Eade 1800

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An 1810 View of  Minories, the street where Eade and Aislable’s firm was located. William Pearson, Old Houses on the North West Corner of the Minories and Aldgate. 1810. British Museum, Binyon 22, Crace XXIII.92. © Trustees of the British Museum

In 1801 Eade and Aislabie moved to 152 Minories, taking over the wholesale wine and spirits mercantile business founded by Benjamin Kenton (Source: Harper’s Manual 1920). Eade and Aislabie had an illustrious clientele; one notable patron was Horatio Nelson.

In 1814, William Eade left the partnership with Aislabie, and relocated to Bordeaux, France to continue in the sale of wine and spirits. There, he went into business with Joseph Camo, and later formed the firm of Eade, Bell and Company with his nephew, Edward Bell.

Following his death in 1824, William Eade’s will (proved September 24, 1824) included the following provisions:

“I recommend that my business here may be brought to a close as soon as possible consistently with due advantage to my heirs that my stock of wine fit for the London may be offered to my English Correspondents & it will be for my executors to judge upon consulting with my nephew Ed Bell how far it may be advisable to keep my young wines till they be fit to ship to London or elsewhere.

I recommend that my private stock of wine here should be sent to London to be sold with my private stock of wine there unless it can be disposed of to advantage in France.

I authorize my executors to continue my wine business in Bordeaux till such time as my stock of wine there can be turned to a good account & to make any remuneration they may think fit to Mr. Ed Bell for his attention & trouble beyond his share of the profits of the business & also to facilitate in any way they may think fit towards the winding up of my concerns the views of Ed Bell may have in forming a connection in the Bordeaux wine trade by lending him any sum not exceeding fifty thousand francs.” (Note: Fifty thousand francs in 1824 is the equivalent of $500,000 in 2018.)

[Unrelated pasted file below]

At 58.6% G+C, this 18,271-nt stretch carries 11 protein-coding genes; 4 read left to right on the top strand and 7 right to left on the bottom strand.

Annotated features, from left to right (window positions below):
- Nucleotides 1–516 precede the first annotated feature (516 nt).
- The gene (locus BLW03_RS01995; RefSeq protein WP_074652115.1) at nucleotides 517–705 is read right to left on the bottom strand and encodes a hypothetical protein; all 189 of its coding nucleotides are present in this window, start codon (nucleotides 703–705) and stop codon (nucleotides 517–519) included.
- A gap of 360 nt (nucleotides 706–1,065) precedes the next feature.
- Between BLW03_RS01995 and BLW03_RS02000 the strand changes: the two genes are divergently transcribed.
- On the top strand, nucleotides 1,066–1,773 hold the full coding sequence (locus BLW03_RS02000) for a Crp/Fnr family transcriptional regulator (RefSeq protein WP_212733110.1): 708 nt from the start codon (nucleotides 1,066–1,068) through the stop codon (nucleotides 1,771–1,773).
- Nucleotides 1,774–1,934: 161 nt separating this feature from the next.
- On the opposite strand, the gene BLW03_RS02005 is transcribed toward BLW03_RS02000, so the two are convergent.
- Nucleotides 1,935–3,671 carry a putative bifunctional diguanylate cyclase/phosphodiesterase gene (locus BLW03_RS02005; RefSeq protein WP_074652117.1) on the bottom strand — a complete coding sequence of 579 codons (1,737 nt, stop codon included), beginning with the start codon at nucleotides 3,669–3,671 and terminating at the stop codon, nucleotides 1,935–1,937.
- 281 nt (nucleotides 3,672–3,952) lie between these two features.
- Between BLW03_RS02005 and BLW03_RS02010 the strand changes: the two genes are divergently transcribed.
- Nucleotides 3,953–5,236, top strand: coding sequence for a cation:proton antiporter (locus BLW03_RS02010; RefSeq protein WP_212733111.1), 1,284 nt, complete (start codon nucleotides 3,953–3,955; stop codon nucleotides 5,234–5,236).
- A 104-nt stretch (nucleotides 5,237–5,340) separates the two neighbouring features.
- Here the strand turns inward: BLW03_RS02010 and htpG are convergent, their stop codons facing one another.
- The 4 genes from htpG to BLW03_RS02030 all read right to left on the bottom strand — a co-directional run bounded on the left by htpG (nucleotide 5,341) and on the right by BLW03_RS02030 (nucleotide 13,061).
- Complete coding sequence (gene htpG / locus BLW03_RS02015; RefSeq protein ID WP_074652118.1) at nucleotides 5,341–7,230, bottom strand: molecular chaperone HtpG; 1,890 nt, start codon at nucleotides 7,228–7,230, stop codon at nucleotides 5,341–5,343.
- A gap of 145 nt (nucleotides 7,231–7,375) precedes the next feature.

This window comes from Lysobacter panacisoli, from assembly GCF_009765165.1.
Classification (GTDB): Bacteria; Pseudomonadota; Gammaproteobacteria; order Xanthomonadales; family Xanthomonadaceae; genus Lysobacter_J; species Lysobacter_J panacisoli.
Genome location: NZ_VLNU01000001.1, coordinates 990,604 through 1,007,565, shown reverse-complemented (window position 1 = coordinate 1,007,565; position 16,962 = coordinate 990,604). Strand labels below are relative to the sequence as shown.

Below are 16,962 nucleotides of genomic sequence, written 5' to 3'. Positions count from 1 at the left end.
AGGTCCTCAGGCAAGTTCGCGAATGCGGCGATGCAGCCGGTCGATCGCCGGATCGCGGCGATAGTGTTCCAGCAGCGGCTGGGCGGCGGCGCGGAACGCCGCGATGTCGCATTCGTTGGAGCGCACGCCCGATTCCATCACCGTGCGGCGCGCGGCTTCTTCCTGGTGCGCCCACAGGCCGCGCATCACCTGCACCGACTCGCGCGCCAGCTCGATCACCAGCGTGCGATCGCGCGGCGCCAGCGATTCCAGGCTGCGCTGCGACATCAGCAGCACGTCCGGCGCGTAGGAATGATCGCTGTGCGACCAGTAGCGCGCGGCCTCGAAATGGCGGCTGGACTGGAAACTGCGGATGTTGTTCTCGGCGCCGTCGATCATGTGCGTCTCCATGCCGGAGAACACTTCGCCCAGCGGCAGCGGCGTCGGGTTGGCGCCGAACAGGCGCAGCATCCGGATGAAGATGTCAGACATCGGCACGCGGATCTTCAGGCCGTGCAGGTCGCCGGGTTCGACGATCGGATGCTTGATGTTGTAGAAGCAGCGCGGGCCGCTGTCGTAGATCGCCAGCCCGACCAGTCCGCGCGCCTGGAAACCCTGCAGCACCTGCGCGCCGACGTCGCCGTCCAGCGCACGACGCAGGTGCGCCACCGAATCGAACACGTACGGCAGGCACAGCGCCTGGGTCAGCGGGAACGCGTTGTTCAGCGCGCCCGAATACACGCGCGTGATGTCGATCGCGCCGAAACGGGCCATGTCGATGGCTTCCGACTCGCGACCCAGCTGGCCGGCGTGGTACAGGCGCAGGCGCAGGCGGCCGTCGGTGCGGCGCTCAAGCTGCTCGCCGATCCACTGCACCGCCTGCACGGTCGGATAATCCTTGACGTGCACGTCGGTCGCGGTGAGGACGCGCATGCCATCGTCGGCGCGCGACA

According to the July 6, 1834 edition of the London paper, the Observer, the last batch of Eade’s wines was to be sold through wine merchants Ullock, Ullock, Lancaster & Company in London, England.

Given that bottle seals were generally marked with the names or initials of the customers who purchased the wine, rather than the firms that retailed them, the bottle seal from Eutaw probably came from one of the bottles of wine mentioned in Eade’s will. This tells us that the sealed bottle was likely purchased in 1824 or later.

Benedict William Hall, who lived at Eutaw in the 1820s and 30s, was a merchant. He may have heard of the sale of the last of Eade’s private stock, and had the connections to obtain a few bottles. The fact that this bottle remained in the cellar until the catastrophic fire that destroyed the house in 1865 is curious; the number of wine bottles we’ve found in the cellar (A LOT) could indicate that Benedict William Hall maintained a wine cellar, and that the collection of wines remained in the house after his death in 1843. It’s also possible that the wine was consumed, and the bottles re-used for homemade brandy or cider.

What do you think? Did a fabulous collection of outstanding French wine perish in the fire that destroyed Eutaw in 1865? Or did the residents of Eutaw have the opportunity to sample Eade’s private stock, and make the thrifty choice to reduce/re-use/recycle? We may never know for sure, but this small glass disc nonetheless reveals a lot about the international wine market in the early 1800s, and about the tastes of the Hall family in their heyday.